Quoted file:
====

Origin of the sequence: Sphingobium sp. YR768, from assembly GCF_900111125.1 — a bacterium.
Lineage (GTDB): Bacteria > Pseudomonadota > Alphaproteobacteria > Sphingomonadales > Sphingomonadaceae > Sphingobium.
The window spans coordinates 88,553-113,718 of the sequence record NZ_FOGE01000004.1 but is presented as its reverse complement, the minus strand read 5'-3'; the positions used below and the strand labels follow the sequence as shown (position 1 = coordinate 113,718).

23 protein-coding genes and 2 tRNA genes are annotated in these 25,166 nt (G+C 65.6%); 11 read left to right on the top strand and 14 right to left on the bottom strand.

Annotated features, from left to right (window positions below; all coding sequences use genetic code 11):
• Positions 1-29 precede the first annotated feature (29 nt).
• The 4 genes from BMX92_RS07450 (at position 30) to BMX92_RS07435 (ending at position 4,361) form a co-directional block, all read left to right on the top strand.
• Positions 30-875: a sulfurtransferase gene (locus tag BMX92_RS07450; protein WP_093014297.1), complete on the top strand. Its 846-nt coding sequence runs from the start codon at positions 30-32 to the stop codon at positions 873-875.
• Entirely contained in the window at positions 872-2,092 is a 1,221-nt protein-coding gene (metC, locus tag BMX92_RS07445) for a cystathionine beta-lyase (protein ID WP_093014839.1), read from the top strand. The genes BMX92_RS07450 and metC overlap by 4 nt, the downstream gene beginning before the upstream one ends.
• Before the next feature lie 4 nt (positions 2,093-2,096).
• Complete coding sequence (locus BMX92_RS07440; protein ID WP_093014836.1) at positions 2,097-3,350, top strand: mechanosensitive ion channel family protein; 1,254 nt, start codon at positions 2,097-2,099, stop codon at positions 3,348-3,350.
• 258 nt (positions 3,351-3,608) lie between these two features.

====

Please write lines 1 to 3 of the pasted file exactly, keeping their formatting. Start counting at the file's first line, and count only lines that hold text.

Origin of the sequence: Sphingobium sp. YR768, from assembly GCF_900111125.1 — a bacterium.
Lineage (GTDB): Bacteria > Pseudomonadota > Alphaproteobacteria > Sphingomonadales > Sphingomonadaceae > Sphingobium.
The window spans coordinates 88,553-113,718 of the sequence record NZ_FOGE01000004.1 but is presented as its reverse complement, the minus strand read 5'-3'; the positions used below and the strand labels follow the sequence as shown (position 1 = coordinate 113,718).